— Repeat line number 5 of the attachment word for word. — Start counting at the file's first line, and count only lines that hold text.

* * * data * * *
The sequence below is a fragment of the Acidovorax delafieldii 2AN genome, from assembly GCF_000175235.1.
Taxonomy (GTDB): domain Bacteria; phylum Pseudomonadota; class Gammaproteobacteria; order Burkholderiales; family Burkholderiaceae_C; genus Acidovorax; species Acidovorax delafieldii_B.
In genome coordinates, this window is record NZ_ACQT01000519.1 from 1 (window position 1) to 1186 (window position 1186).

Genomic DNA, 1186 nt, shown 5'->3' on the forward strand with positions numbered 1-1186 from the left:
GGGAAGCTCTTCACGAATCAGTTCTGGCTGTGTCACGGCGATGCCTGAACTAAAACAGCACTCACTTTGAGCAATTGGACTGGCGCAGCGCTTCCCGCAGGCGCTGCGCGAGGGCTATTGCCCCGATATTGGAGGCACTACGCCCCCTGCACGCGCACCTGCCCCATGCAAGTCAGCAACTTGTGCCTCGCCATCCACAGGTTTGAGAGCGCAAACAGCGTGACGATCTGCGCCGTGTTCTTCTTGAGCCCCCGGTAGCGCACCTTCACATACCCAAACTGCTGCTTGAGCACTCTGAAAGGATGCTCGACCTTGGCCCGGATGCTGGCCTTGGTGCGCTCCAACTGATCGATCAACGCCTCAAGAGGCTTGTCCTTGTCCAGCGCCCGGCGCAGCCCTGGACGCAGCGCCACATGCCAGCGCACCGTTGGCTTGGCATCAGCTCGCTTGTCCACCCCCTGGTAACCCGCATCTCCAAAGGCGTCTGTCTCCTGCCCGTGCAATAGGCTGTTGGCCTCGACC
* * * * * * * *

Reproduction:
GGGAAGCTCTTCACGAATCAGTTCTGGCTGTGTCACGGCGATGCCTGAACTAAAACAGCACTCACTTTGAGCAATTGGACTGGCGCAGCGCTTCCCGCAGGCGCTGCGCGAGGGCTATTGCCCCGATATTGGAGGCACTACGCCCCCTGCACGCGCACCTGCCCCATGCAAGTCAGCAACTTGTGCCTCGCCATCCACAGGTTTGAGAGCGCAAACAGCGTGACGATCTGCGCCGTGTTCTTCTTGAGCCCCCGGTAGCGCACCTTCACATACCCAAACTGCTGCTTGAGCACTCTGAAAGGATGCTCGACCTTGGCCCGGATGCTGGCCTTGGTGCGCTCCAACTGATCGATCAACGCCTCAAGAGGCTTGTCCTTGTCCAGCGCCCGGCGCAGCCCTGGACGCAGCGCCACATGCCAGCGCACCGTTGGCTTGGCATCAGCTCGCTTGTCCACCCCCTGGTAACCCGCATCTCCAAAGGCGTCTGTCTCCTGCCCGTGCAATAGGCTGTTGGCCTCGACC